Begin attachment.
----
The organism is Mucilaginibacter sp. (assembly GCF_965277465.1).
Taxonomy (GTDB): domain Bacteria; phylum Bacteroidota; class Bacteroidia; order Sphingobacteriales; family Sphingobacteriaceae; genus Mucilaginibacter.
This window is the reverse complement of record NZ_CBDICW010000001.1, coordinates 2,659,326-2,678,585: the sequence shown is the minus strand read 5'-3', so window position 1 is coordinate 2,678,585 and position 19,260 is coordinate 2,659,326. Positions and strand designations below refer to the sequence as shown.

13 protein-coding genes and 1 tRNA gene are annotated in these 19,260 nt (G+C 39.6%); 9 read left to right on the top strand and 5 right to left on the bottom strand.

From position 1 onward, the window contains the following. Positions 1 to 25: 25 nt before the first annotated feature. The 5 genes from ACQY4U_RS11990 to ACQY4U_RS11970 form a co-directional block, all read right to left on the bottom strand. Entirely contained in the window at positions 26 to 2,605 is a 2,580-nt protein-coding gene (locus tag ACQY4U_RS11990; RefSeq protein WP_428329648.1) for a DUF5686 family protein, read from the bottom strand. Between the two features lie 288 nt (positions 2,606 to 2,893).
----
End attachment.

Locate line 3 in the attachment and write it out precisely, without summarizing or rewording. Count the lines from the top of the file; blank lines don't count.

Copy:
This window is the reverse complement of record NZ_CBDICW010000001.1, coordinates 2,659,326-2,678,585: the sequence shown is the minus strand read 5'-3', so window position 1 is coordinate 2,678,585 and position 19,260 is coordinate 2,659,326. Positions and strand designations below refer to the sequence as shown.